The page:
Monday, June 27, 2005

Solitude

I leap into oblivion...


Gently I glide through the world around me, suddenly experiencing sensory deprivation. No sound, no touch and only a dim aquamarine light to keep me company. Languidly I move through space. It’s a beautiful feeling, a feeling of being suspended in space. It isn't quite flight, but gravity doesn't seem to be a factor anymore.


My inner-child wakes up after a self-imposed sabbatical. I haven't allowed myself to be free in such a long time. And so I smile, I glide and I lay there suspended... both in mind and in body. My world sudden seems to have taken to a free flowing lethargy, slow motion redefined. My thoughts which are usually a whizzing blur, sudden crystallize and move by me in an almost slide show like manner. Clarity, aquamarine clarity, where have you been?


The answer lies there, within my grasp, within my comprehension. This was what I had been looking for, for so long. The answer is to let go, to flow, and to move as languidly as time seemed to move in the beautiful new world. I look around and see shimmering lights right above me, stretched and rippling. Heaven... this is what it must feel like. A loneliness so complete and so full of joy. A kind of solitude granted to you by your thoughts, revealing themselves in an easy flourish of shimmering colours, like a satin scarf shivering in the evening breeze. I smile once more.


And then my chest begins to tell me its time to leave. The ache makes its way to my gut and my neck, gripping my body like a vice. And suddenly, there isn't any room for my thoughts. Poignant as the moment is, grief is the last thing on my mind. Gentle, delicate, transparent spheres stream slowly past me as I slowly and deliberately exhale... My feet touch the ground and I push off into the shimmering surface.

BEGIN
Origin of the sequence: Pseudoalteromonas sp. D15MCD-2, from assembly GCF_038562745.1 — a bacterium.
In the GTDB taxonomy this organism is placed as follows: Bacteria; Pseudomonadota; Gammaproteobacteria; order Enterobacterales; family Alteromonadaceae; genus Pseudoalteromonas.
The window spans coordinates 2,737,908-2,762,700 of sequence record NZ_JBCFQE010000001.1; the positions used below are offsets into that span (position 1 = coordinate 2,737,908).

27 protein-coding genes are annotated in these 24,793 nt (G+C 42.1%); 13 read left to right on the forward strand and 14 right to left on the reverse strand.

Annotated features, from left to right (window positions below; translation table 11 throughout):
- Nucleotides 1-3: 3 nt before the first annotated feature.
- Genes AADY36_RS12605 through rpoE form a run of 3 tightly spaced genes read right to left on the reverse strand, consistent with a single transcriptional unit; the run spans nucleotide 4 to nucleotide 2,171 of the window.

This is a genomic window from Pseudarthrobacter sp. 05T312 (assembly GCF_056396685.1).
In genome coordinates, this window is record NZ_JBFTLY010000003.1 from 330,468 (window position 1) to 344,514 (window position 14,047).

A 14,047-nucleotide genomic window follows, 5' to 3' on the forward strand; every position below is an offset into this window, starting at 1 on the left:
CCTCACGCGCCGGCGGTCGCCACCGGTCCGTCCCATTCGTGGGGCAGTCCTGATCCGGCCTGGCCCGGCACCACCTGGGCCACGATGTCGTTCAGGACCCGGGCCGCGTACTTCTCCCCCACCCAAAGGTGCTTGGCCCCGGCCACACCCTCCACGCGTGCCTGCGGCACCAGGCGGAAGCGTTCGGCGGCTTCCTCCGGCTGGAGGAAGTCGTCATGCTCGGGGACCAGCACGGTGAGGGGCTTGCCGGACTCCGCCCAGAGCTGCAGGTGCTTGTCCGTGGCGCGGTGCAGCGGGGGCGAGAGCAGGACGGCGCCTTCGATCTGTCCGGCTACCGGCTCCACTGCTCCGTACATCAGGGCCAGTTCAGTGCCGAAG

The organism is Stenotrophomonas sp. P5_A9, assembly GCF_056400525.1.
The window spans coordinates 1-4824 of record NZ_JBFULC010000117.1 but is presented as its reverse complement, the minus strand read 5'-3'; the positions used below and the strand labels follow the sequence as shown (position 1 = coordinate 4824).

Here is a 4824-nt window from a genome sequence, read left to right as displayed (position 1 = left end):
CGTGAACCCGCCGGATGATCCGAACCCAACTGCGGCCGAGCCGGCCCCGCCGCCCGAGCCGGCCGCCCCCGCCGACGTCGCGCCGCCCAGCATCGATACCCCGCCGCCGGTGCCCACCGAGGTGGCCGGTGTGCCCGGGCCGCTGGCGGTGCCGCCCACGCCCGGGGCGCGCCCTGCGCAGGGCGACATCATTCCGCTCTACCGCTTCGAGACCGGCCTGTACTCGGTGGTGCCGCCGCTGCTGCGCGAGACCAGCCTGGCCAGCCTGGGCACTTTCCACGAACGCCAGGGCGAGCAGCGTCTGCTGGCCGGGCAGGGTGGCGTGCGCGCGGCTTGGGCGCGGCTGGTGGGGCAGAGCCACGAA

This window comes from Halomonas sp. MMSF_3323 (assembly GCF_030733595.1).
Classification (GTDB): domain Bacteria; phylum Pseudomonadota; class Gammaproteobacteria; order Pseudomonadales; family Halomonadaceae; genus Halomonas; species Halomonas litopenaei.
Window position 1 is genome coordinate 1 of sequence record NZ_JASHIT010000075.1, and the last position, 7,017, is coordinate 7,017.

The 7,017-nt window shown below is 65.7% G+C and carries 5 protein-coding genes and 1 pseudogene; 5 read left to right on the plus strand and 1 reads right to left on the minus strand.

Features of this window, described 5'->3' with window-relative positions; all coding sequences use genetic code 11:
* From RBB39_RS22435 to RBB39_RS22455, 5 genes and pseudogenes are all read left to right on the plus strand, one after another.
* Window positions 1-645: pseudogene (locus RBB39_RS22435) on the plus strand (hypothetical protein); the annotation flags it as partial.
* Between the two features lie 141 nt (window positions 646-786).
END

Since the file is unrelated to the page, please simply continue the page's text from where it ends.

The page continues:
It’s been a while since I last went swimming.

Tuesday, June 21, 2005

Home

Here's a tiny experiment. This post was originally written in the third person with the lead character named Mira. It was written in the third person because I believed it would help me dissociate my personality from my pieces. After a conversation with a jazz-band buddy though, I wanted to see this piece in a new light. It remains to be seen whether it will flow better in the first person, for I believe that it was a tad constrained in its rhythm earlier. One thing is for sure though, it'll strip away the artificial veils of forced fiction. What say?


I reached over and pulled the soft white cotton blankets over myself. I couldn't help smiling as I snuggled deeper into the soft welcoming bed. It was late in the afternoon and it had been ages since I had come home.


The dark monsoon clouds hung low over the garden outside, as water from the tiled roof dripped continuously, the early afternoon showers were making their presence felt again.
The west coast was always intoxicating during the monsoon months. The clouds made the day seem like one long evening. There was a sudden burst of life all around, almost as if nature had just woken up and stretched comfortably.


Moss began to grow on every pore of the bricks that made the compound walls, caterpillars made their way across the moist grass, the air smelt fresh, as if it had been given a spring clean itself. Inside every second home you could see the clotheslines being rearranged and the clothes being hung to dry, with table fans directed at them.